King of the Jungle - He's No King, But That's One Nasty Jungle
Written: May 29, 2003 (Updated May 29, 2003)
a Very Helpful Review
by the Epinions community
Cons:Photography, Setting, End
The Bottom Line: The Bottom Line got lost in the jungle.
Plot Details: This opinion reveals major details about the movie's plot.
I wonder how many actors are absolutely loath to play a disabled character. Particularly a mentally disabled character. The line between character and caricature is so razors edge fine that walking it successfully seems perilous at best. For every Dustin Hoffman in Rainman there is a Juliette Lewis in The Other Sister. For that reason alone, King of the Jungle is an ambitious project for John Leguizamo, who serves as both star and Executive Producer of this 2000 release.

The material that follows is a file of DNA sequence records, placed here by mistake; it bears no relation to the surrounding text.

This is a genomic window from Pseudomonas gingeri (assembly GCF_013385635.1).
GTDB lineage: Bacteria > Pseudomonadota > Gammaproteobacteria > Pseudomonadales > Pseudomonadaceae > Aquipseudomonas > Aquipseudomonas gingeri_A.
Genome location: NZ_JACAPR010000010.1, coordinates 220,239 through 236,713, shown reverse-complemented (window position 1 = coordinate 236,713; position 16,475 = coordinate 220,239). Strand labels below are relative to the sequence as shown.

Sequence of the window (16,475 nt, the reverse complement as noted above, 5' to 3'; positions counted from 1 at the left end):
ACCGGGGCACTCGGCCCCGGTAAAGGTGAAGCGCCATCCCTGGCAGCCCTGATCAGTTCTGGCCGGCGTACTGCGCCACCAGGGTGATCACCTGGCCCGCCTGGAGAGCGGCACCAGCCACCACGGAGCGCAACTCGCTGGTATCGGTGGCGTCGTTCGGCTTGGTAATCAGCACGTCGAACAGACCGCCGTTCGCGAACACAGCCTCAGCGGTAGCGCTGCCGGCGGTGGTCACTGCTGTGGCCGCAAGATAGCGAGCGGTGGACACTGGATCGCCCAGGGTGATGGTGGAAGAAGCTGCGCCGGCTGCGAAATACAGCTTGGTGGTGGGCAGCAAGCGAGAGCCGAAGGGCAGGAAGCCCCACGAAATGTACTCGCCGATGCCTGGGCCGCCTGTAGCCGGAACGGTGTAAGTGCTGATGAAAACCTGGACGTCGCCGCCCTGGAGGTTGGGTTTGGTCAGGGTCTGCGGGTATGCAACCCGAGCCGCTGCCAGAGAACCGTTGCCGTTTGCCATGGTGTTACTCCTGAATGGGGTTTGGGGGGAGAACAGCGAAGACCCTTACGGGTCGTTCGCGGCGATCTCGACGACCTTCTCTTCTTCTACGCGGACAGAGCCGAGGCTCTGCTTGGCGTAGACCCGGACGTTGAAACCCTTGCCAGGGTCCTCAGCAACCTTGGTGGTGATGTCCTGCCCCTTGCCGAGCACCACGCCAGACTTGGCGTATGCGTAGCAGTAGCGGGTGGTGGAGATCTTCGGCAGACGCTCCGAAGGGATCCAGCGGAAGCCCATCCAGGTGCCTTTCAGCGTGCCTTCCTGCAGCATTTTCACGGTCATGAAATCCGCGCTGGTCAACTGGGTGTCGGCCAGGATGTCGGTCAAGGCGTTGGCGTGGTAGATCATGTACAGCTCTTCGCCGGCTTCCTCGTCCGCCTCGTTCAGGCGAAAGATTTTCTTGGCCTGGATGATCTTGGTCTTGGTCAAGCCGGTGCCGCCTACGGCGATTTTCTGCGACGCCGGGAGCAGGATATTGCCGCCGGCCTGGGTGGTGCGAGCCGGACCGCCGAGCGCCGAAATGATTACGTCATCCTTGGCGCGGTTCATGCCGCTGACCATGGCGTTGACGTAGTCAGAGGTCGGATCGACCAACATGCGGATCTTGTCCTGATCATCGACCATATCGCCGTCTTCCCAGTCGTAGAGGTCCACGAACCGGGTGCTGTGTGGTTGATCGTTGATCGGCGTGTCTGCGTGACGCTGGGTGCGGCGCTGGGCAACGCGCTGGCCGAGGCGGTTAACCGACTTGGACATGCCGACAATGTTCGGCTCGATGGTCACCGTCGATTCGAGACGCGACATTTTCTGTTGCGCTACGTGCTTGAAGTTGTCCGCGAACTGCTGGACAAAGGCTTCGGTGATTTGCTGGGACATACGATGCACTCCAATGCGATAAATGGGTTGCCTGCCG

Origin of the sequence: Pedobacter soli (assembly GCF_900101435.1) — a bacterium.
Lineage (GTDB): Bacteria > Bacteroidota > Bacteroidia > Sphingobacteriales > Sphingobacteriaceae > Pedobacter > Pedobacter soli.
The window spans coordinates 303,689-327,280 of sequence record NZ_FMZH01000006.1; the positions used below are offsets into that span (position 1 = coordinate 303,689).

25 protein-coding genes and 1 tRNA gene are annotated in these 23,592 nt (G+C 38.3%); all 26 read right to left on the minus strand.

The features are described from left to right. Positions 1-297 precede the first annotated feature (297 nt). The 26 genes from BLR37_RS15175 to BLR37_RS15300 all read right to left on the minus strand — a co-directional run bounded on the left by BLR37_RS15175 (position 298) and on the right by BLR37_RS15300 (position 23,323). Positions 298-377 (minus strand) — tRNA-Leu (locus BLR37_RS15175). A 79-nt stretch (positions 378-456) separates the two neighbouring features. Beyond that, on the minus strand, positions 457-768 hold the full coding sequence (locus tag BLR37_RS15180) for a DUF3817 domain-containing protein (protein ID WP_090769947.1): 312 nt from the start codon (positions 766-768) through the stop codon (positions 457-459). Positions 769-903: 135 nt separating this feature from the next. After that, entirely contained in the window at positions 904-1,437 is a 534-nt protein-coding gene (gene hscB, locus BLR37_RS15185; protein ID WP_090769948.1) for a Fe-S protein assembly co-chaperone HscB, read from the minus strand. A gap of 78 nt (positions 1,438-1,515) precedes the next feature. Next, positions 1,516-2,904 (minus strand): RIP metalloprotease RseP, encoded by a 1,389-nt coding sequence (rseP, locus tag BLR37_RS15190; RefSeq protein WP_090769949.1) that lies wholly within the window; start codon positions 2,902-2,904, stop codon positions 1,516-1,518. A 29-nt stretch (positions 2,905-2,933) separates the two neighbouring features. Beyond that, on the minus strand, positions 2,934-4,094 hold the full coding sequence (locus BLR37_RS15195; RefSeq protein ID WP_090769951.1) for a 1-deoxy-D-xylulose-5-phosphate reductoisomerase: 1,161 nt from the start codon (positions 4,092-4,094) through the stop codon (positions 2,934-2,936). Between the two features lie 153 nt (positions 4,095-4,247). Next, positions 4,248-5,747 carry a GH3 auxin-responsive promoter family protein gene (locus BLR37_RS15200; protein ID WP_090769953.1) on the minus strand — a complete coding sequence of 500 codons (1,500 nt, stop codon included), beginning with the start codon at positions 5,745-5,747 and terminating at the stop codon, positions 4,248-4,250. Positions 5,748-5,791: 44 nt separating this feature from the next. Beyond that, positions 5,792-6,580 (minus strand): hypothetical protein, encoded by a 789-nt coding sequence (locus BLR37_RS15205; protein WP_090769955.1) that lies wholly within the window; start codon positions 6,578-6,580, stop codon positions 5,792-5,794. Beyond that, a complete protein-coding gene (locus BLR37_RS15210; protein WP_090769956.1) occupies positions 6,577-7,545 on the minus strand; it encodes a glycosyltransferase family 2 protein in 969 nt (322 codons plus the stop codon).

Leguizamo plays Seymour, a young man of indeterminate age with an IQ of 70 and the living skills of a five year old. The movie opens with a close up view of Seymours morning routine, centering primarily around basketball, a sport that he is convinced he will play professionally. Seymour mumbles and fumbles and gets himself out to the kitchen, where his mother Mona (Julie Carmen) informs him that his father will not be picking him up that day as planned. It appears that this is not an uncommon occurrence. Mona is an outspoken activist against police brutality, and she shares her home with both Seymour and her partner, Joanne (Rosie Perez). As she holds a meeting to plan for an upcoming demonstration, Seymour continually interrupts. She handles each of his crises, all the while admonishing him not to leave the house. So of course he leaves the house.